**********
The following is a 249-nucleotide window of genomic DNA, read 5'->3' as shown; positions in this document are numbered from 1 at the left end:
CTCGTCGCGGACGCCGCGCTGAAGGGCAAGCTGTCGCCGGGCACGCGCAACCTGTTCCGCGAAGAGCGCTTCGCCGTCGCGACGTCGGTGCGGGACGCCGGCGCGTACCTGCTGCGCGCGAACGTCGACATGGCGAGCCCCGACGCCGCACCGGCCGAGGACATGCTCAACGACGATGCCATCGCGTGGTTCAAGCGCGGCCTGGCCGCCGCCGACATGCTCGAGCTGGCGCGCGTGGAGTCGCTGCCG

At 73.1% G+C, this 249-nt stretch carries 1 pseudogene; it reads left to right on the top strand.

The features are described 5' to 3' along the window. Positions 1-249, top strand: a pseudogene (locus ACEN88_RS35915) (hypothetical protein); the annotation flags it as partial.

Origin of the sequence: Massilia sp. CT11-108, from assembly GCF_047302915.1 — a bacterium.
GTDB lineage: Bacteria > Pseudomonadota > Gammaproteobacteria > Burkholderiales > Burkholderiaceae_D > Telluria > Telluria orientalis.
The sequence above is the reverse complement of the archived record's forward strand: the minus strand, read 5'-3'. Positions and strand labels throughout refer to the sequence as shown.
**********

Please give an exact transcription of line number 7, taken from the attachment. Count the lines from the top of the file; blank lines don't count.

The sequence above is the reverse complement of the archived record's forward strand: the minus strand, read 5'-3'. Positions and strand labels throughout refer to the sequence as shown.